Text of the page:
Miss March a.k.a. “Playboys,” “Miss February”

MPAA Rating: R for strong crude and sexual content, nudity, pervasive language and some drug use.
not reviewed
Moviemaking Quality:

Primary Audience:
Adults
Genre:
Comedy
Length:
1 hr. 30 min.
Year of Release:
2009
USA Release:
March 13, 2009 (wide—1,700 theaters)
DVD: July 28, 2009
Copyright, Fox Atomic
Relevant Issues
Copyright, Fox Atomic

Lust

NUDITY—Why are humans supposed to wear clothes? Answer

How can I deal with temptations? Answer

Should I save sex for marriage? Answer

How far is too far? What are the guidelines for dating relationships? Answer

What are the consequences of sexual immorality? Answer

Fornication

Sex, Love & Relationships
Learn how to make your love the best it can be. Christian answers to questions about sex, marriage, sexual addictions, and more. Valuable resources for Christian couples, singles and pastors.

Featuring: Zach Cregger, Trevor Moore, Raquel Alessi, Molly Stanton, Craig Robinson, Hugh M. Hefner, Carla Jimenez, Cedric Yarbrough, Geoff Meed, Slade Austin Pearce, Remy Thorne, Eve Mauro, Alexis Raben, Windell Middlebrooks, Lindsay Schoneweis, David Wells, Tanjareen Martin, Britten Kelley, Barry Sigismondi, Alex Donnelley, Josh Fadem, Paul Rogan, Kate Luyben, Seth Morris, Michael Busch, Ryan Kitley, Anthony Jeselnik, Niki J. Crawford, Deanie Ballard, 40 Glocc, Bonita Friedericy, Carrie Keagan, Shark Firestone, Jessica Vilchis, Lyndsay Haldorson, Sara Jean Underwood, Betsy Rue, Madison Riley, Davon McDonald, Doc, Quinton “Rampage” Jackson, Brittany Buckner, Garrett Warren, Chris Durand, Chris Gann, Gary Wayton, Mike Massa, Brett A. Jones, Bob Garrigus
Director: Zach Cregger, Trevor Moore
Producer: The Jacobson Company, Vince Cirrincione, Tobie Haggerty, Scott Hyman, Tom Jacobson, Monnie Wills, Steven J. Wolfe
Distributor: Fox Atomic

“After four years in a coma, Eugene Pratt is going to be reunited with his high school sweetheart… on pages 95-97.”

Here’s what the distributor says about their film: “A young man awakens from a four-year coma to hear that his once virginal high-school sweetheart has since become a centerfold in one of the world’s most famous men’s magazines. He and his sex-crazed best friend decide to take a cross-country road trip in order to crash a party at the magazine’s legendary mansion headquarters and win back the girl.”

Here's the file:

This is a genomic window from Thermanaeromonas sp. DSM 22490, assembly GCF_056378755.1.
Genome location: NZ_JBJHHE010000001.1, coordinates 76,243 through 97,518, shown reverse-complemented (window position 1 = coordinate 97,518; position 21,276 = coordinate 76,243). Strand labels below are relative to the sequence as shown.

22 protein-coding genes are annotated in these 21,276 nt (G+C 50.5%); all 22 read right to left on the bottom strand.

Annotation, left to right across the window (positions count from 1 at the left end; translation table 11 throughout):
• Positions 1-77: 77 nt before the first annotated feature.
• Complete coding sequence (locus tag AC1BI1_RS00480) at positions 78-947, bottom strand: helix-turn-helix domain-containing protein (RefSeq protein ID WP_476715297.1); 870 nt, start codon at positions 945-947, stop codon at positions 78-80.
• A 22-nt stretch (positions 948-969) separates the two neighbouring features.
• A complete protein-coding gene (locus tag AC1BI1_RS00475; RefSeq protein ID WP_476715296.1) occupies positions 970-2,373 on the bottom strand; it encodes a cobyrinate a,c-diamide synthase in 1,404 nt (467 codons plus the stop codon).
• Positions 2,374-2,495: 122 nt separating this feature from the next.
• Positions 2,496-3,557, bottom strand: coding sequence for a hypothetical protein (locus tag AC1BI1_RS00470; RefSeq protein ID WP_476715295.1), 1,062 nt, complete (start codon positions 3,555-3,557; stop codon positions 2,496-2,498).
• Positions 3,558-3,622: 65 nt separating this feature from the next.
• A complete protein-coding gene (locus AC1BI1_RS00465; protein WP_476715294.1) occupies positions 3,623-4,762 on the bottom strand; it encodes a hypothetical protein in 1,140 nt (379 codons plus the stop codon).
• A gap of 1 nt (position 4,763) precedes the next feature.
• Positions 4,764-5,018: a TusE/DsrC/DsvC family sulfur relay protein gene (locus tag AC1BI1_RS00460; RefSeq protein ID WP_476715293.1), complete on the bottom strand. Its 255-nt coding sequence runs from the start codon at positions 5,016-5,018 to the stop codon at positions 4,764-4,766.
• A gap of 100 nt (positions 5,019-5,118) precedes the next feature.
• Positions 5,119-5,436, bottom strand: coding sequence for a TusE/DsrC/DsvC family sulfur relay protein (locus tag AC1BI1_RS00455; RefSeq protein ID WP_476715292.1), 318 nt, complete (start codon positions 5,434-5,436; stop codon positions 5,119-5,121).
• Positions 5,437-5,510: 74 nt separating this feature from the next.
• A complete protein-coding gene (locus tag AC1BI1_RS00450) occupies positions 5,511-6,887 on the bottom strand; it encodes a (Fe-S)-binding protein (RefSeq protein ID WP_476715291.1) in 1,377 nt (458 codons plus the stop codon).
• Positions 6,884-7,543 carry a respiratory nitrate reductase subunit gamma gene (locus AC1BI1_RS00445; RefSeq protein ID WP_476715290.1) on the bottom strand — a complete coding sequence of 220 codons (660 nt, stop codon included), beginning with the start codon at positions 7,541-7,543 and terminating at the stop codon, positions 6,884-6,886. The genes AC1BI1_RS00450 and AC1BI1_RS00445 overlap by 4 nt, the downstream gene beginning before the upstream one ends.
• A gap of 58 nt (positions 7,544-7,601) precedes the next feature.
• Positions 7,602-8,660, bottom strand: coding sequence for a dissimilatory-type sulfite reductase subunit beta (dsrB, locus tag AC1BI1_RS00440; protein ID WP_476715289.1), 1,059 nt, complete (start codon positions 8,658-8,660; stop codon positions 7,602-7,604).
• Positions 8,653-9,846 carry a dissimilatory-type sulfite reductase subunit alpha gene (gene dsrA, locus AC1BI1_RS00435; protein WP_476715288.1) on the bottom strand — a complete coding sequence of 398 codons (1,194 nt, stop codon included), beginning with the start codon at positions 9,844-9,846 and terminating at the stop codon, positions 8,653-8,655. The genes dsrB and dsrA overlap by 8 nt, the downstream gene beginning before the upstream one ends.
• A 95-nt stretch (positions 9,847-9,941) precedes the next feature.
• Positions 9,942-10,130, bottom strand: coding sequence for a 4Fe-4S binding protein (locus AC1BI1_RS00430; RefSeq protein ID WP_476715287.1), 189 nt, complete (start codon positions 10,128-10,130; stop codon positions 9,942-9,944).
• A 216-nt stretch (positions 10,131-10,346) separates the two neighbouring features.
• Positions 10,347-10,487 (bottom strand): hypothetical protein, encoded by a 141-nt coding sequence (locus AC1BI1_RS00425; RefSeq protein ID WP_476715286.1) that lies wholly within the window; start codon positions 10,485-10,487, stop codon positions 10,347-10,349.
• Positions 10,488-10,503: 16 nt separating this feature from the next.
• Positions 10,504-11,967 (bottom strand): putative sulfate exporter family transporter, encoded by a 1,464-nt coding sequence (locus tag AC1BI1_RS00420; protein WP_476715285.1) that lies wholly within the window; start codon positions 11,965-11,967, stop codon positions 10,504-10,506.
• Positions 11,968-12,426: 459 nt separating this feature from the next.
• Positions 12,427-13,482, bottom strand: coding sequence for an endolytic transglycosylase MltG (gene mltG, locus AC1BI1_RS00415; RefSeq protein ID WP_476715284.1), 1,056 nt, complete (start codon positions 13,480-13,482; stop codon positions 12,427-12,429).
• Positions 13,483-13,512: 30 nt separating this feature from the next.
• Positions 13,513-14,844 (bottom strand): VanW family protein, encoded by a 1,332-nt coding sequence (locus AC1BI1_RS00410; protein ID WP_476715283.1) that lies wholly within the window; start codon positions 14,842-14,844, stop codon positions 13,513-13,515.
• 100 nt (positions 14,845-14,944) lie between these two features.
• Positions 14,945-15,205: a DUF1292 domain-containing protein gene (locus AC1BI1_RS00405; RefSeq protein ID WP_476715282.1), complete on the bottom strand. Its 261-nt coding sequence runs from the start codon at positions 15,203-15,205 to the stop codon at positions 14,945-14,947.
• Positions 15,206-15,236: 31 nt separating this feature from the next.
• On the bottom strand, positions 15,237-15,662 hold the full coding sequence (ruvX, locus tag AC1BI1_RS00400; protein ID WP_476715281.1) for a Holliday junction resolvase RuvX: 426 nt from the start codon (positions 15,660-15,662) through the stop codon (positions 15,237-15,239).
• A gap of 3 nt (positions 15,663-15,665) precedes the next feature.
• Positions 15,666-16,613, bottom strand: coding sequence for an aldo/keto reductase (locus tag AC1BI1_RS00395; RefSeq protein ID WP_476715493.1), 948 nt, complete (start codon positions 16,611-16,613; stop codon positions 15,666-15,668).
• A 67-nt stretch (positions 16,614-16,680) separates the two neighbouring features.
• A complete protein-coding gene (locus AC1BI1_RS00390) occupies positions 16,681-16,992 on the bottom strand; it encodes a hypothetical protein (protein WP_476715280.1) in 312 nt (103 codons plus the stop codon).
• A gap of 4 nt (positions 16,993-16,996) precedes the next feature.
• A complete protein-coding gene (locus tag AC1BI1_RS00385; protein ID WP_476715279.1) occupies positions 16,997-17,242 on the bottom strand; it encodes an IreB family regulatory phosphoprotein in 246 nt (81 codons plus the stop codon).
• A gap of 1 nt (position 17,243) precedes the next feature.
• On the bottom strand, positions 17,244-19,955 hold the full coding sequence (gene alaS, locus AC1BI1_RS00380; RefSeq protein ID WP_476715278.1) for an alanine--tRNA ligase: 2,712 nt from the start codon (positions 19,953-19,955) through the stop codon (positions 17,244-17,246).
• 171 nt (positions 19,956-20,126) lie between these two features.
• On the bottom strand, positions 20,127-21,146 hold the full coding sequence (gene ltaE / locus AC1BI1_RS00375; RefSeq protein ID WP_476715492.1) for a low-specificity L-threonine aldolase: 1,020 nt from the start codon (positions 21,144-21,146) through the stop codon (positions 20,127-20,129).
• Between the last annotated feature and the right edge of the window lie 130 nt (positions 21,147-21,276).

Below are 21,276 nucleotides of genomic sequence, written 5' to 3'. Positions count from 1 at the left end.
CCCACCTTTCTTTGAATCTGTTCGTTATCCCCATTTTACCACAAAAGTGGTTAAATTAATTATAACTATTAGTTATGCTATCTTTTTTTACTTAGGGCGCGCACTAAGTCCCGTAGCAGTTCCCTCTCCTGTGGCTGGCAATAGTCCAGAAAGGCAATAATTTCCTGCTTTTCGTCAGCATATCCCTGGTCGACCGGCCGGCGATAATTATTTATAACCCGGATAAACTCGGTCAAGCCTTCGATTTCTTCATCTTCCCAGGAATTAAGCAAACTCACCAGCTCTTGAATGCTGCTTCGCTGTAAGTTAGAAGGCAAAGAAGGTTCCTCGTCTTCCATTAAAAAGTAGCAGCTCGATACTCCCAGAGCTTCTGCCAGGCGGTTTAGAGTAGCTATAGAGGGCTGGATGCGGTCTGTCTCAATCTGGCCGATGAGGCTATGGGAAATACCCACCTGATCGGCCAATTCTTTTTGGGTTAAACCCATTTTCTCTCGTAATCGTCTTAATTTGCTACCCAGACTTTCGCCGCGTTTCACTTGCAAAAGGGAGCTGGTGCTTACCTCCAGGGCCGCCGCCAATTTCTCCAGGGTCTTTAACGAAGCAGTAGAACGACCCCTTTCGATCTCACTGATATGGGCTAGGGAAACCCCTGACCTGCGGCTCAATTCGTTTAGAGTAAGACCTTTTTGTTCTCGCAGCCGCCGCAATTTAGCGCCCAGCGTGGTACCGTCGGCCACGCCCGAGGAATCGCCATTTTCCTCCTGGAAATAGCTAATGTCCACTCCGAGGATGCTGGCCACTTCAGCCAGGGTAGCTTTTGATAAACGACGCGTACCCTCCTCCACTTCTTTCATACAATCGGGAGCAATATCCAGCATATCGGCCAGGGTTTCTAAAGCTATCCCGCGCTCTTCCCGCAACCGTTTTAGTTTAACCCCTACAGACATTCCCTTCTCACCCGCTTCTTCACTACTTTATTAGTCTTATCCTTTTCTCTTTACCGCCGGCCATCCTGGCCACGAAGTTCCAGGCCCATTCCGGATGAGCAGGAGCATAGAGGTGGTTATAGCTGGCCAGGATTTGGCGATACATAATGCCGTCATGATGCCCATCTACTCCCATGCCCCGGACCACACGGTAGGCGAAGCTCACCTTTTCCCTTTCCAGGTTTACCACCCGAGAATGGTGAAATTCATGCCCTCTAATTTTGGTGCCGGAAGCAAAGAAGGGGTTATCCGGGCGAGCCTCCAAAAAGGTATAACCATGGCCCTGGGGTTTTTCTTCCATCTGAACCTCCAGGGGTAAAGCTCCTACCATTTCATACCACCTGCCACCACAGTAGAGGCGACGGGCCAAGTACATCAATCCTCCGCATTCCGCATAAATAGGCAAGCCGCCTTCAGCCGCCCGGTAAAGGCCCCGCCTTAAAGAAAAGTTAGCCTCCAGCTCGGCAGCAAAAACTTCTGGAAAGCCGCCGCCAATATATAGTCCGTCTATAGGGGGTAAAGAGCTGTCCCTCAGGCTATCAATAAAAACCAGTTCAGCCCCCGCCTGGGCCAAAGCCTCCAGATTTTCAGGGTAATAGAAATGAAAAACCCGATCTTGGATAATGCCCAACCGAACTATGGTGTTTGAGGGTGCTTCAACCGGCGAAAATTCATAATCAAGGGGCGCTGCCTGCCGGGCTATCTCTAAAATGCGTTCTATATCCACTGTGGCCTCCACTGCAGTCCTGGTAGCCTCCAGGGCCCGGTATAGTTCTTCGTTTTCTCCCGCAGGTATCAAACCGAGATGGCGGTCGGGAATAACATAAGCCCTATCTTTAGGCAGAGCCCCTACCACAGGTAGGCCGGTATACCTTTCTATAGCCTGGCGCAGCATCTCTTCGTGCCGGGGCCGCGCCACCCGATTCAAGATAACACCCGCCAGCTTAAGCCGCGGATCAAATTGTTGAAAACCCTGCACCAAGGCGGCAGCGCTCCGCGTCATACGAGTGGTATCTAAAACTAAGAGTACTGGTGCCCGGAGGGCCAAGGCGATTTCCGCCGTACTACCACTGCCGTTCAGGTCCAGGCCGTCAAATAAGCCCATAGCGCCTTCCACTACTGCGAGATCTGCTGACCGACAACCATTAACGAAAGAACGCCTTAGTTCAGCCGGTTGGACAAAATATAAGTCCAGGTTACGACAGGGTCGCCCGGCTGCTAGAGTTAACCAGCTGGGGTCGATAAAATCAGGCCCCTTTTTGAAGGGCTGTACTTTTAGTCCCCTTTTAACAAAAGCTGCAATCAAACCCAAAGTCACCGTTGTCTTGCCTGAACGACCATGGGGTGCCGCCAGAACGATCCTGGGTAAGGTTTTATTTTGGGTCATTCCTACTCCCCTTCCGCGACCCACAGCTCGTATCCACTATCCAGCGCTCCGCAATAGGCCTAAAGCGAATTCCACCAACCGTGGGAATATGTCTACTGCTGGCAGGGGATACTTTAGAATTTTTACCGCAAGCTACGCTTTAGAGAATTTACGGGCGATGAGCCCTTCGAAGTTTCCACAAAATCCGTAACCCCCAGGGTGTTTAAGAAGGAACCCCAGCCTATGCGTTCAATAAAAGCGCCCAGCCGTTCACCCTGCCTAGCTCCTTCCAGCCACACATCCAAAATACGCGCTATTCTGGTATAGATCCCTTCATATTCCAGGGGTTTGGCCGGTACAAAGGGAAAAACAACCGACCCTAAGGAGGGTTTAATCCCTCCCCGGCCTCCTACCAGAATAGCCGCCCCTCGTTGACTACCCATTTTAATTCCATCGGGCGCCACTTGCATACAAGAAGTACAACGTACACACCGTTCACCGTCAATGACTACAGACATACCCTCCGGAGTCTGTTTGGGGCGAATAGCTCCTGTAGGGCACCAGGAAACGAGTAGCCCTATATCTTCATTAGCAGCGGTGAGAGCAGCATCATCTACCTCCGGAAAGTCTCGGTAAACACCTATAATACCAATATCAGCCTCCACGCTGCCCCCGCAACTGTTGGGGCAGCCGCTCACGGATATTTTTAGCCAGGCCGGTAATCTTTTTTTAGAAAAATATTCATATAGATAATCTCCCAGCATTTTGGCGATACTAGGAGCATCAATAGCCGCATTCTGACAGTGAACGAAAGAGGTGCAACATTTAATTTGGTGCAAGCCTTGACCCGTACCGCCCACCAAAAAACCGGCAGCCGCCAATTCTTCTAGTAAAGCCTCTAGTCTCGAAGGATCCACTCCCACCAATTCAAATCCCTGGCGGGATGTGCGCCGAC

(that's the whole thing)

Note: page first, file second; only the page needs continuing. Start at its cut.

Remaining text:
NOTE: Due to this film’s vulgar content, extensive nudity, MPAA warning and blatantly anti-Biblical message, it is NOT recommended by Christian Spotlight and will not be reviewed.


Viewer CommentsSend your comments
Movie Critics
…a lame comedy glorifying the PLAYBOY philosophy… filled with extremely strong foul language, graphic vulgarity and depraved sexual references appealing to some of the worst aspects of people’s character.…
—Movieguide
…not only is it unfunny, it’s disrespectful.… monumentally stupid anti-comedy… even a 15-year-old boy would find this movie to be a chore.…
—Glenn Whipp, Los Angeles Times
…What a mess “Miss March” is. And I’m not just talking about the repeated involuntary bowel-evacuation moments. …raunchy comedy… one of those painful comedies in which the strain to be funny shows—always.… [1/5]
—Roger Moore, The Orlando Sentinel
…slovenly noncomedy… not funny.…
—Jim Lane, Sacramento News & Review
…graphic sexual content. A lot of it.… If “Miss March” were mocking the Playboy lifestyle to make a point, it would be one thing—albeit a crude, offensive and unwatchable thing. But that’s not what’s going on.… Obscene conversations are the norm…
—Meredith Whitmore, PluggedIn
…As the straight-man virgin, Cregger is almost entirely devoid of personality; as his hyperkinetic sidekick, Moore may have the most unlikable personality in movie history. Together they’re traffickers in the comedy of human degradation, mining every bit of feces, every splat of vomit, every bout of epilepsy, every atrophied muscle, every moment of personal humiliation in the desperate search for a laugh from the confused 13-year-old boy who dwells somewhere deep in the soul of every grown male.… [0/5]
—Josh Rosenblatt, Austin Chronicle